“It happened so fast. No one saw, even though it was crowded and I was looking right at her. But in my memory it’s slow, so slow. I can still reach out and grab the hem of her dress.” Her searching hand reaches, falls impotently to the table. “Everything after is a blur. I screamed. The crowd gathered. I never got to touch her again.”
They buried Annie in Glasnevin Cemetery, and my grandmother went to sleep for the next four years. That’s how she describes it, anyway. And wasn’t it the same the whole country over? The lost years, she calls them. She tells me only one thing pulled her from the fog. In 1918 she married my grandfather, war-hardened but still just a boy, and eager to leave the whole godforsaken country behind. They came to America, the port of New Orleans, and had my father the very same year.
“I was just as eager to leave as he was. I had my own reasons of course. We brought only the clothes on our backs and a few loaves of bread. I used the same recipe that you’re always after, my legacy, what Annie left to me.” She smiles, a little watery around the edges. “I thought I’d never tell a soul, but time has a way of undoing all the passionate vows of youth.”
I smile back at her, indulgent, a little sad. Is this what she was so afraid to share? A sapphic love story in her youth? I feel a deep sadness crowd my soul.
“Oh Mhamó, you know I love you no matter what. And I’m sorry I never knew. I promise I’ll carry on your legacy, um, Annie’s legacy. I’d be honored to.” I wait for her response, but she is silent again. She stares at the table, shoulders hunched, hands clasped together. Suddenly she rises, unfolding herself in faded brown gingham. She walks to her small pantry, covered by a checked curtain similar to her dress, and pulls it aside. On a shelf surrounded by dusty books and heaps of haphazard vegetables is a heavy wood cabinet. It’s almost an armoire, thick and knotted and glistening with the oil of age. I think I know it, somewhere in the hazy recesses of my girlhood. It conjures up feelings of must and cobwebs.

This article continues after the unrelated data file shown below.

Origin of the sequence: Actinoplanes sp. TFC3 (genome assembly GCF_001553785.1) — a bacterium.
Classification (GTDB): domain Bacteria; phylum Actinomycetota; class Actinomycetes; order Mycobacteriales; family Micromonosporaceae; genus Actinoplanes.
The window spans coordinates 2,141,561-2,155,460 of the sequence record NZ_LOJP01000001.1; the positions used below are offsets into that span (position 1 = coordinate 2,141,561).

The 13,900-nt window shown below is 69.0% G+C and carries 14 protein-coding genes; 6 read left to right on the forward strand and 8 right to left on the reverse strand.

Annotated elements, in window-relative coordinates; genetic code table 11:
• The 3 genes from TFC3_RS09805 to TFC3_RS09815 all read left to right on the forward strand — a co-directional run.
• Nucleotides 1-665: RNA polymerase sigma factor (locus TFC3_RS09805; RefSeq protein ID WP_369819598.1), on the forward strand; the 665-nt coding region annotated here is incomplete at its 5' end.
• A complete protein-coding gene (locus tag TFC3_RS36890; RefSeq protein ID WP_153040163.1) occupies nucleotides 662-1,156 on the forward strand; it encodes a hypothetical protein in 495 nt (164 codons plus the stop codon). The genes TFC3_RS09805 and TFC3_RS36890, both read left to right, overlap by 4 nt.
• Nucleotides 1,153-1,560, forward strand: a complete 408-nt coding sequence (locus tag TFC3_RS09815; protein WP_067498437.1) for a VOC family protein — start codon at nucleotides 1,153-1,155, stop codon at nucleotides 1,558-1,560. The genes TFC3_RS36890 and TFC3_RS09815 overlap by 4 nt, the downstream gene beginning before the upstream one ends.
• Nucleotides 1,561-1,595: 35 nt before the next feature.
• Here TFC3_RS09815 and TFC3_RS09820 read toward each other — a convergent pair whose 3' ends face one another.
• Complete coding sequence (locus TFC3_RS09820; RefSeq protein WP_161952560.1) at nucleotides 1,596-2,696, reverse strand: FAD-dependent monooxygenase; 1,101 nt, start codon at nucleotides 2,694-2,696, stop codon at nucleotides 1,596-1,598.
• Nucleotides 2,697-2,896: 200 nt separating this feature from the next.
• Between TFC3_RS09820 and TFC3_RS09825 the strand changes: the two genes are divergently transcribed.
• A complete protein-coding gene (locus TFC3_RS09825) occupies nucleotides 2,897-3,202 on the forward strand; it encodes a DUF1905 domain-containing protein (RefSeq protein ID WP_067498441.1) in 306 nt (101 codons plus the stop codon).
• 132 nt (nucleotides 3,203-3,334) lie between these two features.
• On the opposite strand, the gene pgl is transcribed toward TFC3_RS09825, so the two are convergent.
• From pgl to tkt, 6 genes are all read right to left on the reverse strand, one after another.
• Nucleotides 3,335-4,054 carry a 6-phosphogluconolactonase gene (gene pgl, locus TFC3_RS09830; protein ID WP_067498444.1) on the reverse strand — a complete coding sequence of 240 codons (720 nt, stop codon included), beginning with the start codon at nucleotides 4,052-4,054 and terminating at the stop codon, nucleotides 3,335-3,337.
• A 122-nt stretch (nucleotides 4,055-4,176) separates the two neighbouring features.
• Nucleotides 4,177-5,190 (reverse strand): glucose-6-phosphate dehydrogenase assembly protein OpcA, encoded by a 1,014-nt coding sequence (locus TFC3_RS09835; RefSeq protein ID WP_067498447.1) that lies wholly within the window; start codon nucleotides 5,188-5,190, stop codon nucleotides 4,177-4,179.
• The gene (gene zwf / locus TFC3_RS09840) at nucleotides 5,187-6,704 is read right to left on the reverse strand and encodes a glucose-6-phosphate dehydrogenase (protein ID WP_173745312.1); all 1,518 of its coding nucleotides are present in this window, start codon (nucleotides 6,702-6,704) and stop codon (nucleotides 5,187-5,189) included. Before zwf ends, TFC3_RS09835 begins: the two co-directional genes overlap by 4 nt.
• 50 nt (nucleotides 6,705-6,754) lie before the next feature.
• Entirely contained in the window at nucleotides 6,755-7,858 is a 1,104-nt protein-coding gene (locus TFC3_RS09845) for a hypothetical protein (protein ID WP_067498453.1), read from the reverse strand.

“Your grandfather gifted this to me as a wedding present, and it was the nicest thing we took with us from the old country. You’ve probably never seen me use it, right? Your grandfather was perplexed when I stuck it in the attic with the storage. Oh I told him it was just too nice for everyday use. And of course, I was the only one with a key.” She fumbles briefly at her bosom, pulling out a small brassy key on a long chain. “But now I live alone, I keep it here with the onions and cookbooks.”
She busies herself over the lock, inserting the key with an old-woman’s careful movement. The two doors swing open, creaking balefully.
“I told you about that day, this day, the 50th anniversary of Annie’s death. But I lied, daor amháin. I lied when I said I did not see what happened. The truth is, I never took my eyes off her. I rarely did when we were together, because I knew our time was coming. The war was upon us, we were grown up, we would both have to be married soon. But I wasn’t ready. And Arnold wasn’t the first boy I’d turned down, but he was the only one who knew the truth. Or at least suspected it.” She sighs, long and heavy. “Maybe his stone was meant for me, I’ll never know.” She fixes me with her gaze, hard, proud, and suddenly it twists, pulling down hideously at the corners of her mouth, and in a flash of lightning her eyes gleam with cold fire, and my heart turns to stone. “But I’ll tell you one thing I know, it wasn’t my marriage or the ship to America or even the birth of your father that pulled me from the fog of my soul. It was killing the sodden bastard that thought a woman he wanted was a woman he owned. And he thought he had me, right before he drank my witch’s brew of sweet barley tea and hemlock.”
I look away, back into the cabinet. I remember it now, in the attic where I sometimes explored on rainy days. It sat in shadow, squat and mute, never giving up its secrets until today. There are the killing hands and the still grinning skull. There are the bones, twisted with age, slick in the moist heat of another rainy Louisiana day.
Ruth Brown is a native of Louisiana and can’t stop writing about the South. She has four dogs and one lovely wife.